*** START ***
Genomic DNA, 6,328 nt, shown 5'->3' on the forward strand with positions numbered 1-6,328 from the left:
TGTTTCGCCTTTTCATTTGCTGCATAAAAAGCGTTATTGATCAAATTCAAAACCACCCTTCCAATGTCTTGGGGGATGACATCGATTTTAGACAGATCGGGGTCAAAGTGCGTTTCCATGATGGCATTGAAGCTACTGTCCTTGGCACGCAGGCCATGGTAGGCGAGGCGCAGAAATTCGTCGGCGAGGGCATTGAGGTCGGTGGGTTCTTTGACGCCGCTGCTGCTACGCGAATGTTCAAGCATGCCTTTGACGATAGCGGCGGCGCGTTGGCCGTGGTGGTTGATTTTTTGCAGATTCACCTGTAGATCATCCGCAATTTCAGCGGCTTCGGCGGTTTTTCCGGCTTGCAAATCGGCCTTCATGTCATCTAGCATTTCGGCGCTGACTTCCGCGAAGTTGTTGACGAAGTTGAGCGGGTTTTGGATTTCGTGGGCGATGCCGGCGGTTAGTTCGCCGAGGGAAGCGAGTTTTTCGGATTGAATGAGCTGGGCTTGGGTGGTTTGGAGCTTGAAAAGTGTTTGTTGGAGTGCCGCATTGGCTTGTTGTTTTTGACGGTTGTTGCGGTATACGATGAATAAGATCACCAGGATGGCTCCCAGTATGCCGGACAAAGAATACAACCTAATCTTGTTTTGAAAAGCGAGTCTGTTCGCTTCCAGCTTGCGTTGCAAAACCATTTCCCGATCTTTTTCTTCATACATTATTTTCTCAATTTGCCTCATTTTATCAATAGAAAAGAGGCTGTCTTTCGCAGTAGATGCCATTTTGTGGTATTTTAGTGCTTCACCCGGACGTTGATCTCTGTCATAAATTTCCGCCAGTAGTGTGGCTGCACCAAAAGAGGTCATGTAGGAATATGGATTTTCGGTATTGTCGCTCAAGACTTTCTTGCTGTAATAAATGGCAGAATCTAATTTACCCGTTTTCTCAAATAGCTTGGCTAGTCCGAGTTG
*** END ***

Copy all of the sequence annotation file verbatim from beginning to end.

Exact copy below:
Genomic DNA, 6,328 nt, shown 5'->3' on the forward strand with positions numbered 1-6,328 from the left:
TGTTTCGCCTTTTCATTTGCTGCATAAAAAGCGTTATTGATCAAATTCAAAACCACCCTTCCAATGTCTTGGGGGATGACATCGATTTTAGACAGATCGGGGTCAAAGTGCGTTTCCATGATGGCATTGAAGCTACTGTCCTTGGCACGCAGGCCATGGTAGGCGAGGCGCAGAAATTCGTCGGCGAGGGCATTGAGGTCGGTGGGTTCTTTGACGCCGCTGCTGCTACGCGAATGTTCAAGCATGCCTTTGACGATAGCGGCGGCGCGTTGGCCGTGGTGGTTGATTTTTTGCAGATTCACCTGTAGATCATCCGCAATTTCAGCGGCTTCGGCGGTTTTTCCGGCTTGCAAATCGGCCTTCATGTCATCTAGCATTTCGGCGCTGACTTCCGCGAAGTTGTTGACGAAGTTGAGCGGGTTTTGGATTTCGTGGGCGATGCCGGCGGTTAGTTCGCCGAGGGAAGCGAGTTTTTCGGATTGAATGAGCTGGGCTTGGGTGGTTTGGAGCTTGAAAAGTGTTTGTTGGAGTGCCGCATTGGCTTGTTGTTTTTGACGGTTGTTGCGGTATACGATGAATAAGATCACCAGGATGGCTCCCAGTATGCCGGACAAAGAATACAACCTAATCTTGTTTTGAAAAGCGAGTCTGTTCGCTTCCAGCTTGCGTTGCAAAACCATTTCCCGATCTTTTTCTTCATACATTATTTTCTCAATTTGCCTCATTTTATCAATAGAAAAGAGGCTGTCTTTCGCAGTAGATGCCATTTTGTGGTATTTTAGTGCTTCACCCGGACGTTGATCTCTGTCATAAATTTCCGCCAGTAGTGTGGCTGCACCAAAAGAGGTCATGTAGGAATATGGATTTTCGGTATTGTCGCTCAAGACTTTCTTGCTGTAATAAATGGCAGAATCTAATTTACCCGTTTTCTCAAATAGCTTGGCTAGTCCGAGTTG